The United States has announced that it is providing military aid worth $2.1 billion to the coalition of 12 countries training the Iraqi security forces.
"There are 12 states that provide training to the Iraqi security forces at several sites in Iraq, in addition to the participation of eight countries in the air strikes launched by the international coalition against ISIS.," said President Obama's special envoy to the International Coalition fighting the Islamic State, John Allen, during a press conference held at the US embassy in Baghdad.
He added that last year, the US administration provided $500 million in military aid and ammunition to Iraq, and that it has allocated $1.6 billion to equip its forces.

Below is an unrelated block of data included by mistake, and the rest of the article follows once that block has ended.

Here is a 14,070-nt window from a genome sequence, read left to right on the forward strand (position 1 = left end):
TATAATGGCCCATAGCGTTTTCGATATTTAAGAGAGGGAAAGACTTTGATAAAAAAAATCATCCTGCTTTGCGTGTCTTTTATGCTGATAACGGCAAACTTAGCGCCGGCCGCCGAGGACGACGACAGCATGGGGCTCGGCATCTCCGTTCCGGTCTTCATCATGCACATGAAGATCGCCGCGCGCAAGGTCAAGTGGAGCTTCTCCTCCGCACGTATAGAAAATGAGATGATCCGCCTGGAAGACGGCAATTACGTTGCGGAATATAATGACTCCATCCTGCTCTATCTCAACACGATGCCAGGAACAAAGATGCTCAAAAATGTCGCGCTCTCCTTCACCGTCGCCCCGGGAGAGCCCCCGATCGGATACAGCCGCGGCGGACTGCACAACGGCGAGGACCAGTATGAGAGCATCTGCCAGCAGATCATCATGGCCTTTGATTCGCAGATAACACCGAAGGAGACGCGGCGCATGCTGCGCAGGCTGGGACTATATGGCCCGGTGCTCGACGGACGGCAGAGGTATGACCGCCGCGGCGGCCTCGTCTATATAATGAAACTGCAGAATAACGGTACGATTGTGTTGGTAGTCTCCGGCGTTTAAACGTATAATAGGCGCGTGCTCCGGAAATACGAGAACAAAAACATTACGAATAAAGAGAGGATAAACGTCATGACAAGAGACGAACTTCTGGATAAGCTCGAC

Allen explained that Iraq is not the only party responsible for defeating ISIS, but that the entire world should bear the burden because ISIS represents a global threat. However, he stated that the US administration will not arm Iraqi tribes directly but by providing funding and arms to the Iraqi Ministry of Defence.
According to Allen, the US strategy for supporting Iraq against ISIS will be under constant review in order to support changing conditions on the ground.
Iraqi army forces have been locked in fierce battles against ISIS militants in the West and North of the country in an attempt to regain military control over such areas.
A Western-Arabic coalition, led by the US, is currently launching air strikes on sites controlled by ISIS, which controls large swathes of territory in both Iraq and Syria. Last June, ISIS announced the establishment of what it called the "Islamic State" or "Caliphate", which has become notorious for beheading hostages and committing bloody attacks against minorities.